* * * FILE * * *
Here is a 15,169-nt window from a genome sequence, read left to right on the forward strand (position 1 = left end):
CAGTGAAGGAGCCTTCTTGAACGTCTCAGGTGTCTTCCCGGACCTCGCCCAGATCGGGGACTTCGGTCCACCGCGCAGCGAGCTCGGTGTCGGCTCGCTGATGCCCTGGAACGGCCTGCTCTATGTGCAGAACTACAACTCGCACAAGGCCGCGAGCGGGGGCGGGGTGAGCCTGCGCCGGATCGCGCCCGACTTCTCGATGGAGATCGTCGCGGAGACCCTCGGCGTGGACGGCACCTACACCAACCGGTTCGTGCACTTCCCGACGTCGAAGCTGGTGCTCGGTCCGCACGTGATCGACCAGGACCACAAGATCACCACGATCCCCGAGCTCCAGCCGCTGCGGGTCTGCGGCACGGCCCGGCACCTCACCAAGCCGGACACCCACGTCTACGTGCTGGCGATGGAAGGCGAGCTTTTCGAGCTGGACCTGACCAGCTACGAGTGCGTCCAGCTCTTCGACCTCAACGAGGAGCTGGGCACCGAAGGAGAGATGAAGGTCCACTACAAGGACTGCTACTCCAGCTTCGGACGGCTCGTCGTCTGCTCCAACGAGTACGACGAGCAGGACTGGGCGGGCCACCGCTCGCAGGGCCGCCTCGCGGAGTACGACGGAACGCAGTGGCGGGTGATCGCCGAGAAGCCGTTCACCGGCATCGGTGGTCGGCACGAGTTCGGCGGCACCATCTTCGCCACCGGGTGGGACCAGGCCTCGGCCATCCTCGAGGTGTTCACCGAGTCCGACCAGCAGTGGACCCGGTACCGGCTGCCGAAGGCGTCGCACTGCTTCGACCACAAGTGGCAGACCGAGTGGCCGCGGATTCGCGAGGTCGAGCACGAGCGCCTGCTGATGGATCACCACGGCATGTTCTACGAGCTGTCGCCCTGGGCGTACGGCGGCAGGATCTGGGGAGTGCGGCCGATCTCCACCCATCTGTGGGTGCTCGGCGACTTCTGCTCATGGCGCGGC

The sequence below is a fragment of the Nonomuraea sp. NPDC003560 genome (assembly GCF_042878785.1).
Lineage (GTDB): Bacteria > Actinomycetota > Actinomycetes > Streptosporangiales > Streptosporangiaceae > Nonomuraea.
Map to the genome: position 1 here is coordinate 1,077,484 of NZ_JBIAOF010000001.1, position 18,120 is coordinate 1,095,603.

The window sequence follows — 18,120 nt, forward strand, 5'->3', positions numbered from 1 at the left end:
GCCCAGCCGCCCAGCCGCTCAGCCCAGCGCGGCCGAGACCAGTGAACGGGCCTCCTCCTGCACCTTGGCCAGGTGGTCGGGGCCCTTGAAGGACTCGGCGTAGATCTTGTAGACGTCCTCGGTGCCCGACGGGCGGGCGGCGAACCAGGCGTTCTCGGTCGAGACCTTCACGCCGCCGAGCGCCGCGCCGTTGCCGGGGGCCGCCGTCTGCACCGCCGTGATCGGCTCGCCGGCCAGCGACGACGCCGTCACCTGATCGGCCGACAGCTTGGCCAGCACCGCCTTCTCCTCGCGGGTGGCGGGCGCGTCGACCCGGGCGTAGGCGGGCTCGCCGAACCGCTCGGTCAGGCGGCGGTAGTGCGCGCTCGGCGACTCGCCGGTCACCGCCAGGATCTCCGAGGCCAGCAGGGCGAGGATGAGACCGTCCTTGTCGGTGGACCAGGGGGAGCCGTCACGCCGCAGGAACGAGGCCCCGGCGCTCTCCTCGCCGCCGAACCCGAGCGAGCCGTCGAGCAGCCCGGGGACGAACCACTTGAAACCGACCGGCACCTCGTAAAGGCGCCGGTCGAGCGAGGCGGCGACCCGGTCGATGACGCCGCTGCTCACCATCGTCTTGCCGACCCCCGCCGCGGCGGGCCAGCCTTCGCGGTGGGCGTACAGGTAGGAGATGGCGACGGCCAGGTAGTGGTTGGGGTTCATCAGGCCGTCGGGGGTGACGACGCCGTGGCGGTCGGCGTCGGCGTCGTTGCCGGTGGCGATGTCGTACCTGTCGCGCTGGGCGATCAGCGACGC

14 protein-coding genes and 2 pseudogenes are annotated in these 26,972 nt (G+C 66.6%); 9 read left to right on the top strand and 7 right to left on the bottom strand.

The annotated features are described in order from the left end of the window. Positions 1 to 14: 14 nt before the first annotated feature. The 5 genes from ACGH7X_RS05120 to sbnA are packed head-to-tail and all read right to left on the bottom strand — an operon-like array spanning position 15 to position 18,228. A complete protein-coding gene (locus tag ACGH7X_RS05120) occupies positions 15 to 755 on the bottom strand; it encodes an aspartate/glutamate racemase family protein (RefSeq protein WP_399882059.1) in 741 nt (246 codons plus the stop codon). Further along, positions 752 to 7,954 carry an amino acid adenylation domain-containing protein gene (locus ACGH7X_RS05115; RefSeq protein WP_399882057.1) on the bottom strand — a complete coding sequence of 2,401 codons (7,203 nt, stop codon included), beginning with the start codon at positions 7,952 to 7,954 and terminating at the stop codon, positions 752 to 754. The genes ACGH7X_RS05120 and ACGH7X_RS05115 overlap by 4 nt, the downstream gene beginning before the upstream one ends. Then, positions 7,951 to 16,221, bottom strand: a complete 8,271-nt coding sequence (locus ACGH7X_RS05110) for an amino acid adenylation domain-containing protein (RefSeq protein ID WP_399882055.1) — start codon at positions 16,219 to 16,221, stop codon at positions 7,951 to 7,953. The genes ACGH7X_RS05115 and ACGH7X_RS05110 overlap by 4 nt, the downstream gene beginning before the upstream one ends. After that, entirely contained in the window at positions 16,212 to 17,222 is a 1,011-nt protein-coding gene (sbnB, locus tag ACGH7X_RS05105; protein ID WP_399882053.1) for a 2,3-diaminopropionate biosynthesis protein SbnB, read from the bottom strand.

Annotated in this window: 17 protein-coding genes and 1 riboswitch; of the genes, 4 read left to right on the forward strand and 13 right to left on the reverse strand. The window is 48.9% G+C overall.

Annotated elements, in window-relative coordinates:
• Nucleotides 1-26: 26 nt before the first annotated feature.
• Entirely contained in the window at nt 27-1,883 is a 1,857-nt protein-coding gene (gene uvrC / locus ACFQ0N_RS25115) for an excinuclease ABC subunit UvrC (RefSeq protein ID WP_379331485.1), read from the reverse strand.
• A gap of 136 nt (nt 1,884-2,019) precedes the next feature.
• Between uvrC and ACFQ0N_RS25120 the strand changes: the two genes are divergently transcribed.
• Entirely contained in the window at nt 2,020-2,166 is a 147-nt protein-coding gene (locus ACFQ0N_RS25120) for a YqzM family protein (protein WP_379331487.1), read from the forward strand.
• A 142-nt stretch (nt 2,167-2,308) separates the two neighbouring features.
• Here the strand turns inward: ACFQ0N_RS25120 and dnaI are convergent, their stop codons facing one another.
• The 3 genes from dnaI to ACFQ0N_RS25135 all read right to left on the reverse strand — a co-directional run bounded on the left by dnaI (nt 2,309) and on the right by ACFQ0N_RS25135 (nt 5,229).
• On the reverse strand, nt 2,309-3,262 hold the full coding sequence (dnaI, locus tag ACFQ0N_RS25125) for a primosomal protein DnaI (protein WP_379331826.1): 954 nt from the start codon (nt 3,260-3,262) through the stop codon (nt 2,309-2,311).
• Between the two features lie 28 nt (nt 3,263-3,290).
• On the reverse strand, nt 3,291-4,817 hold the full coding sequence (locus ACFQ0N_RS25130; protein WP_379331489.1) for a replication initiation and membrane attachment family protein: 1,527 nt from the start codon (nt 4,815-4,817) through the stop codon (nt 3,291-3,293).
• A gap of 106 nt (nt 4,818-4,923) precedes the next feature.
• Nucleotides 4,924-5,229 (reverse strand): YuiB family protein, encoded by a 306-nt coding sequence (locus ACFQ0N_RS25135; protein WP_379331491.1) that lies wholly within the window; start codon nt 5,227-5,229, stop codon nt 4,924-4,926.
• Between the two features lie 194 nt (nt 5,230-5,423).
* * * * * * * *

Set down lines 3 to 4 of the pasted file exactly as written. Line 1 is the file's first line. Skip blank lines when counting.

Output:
The sequence below is a fragment of the Nonomuraea sp. NPDC003560 genome (assembly GCF_042878785.1).
Lineage (GTDB): Bacteria > Actinomycetota > Actinomycetes > Streptosporangiales > Streptosporangiaceae > Nonomuraea.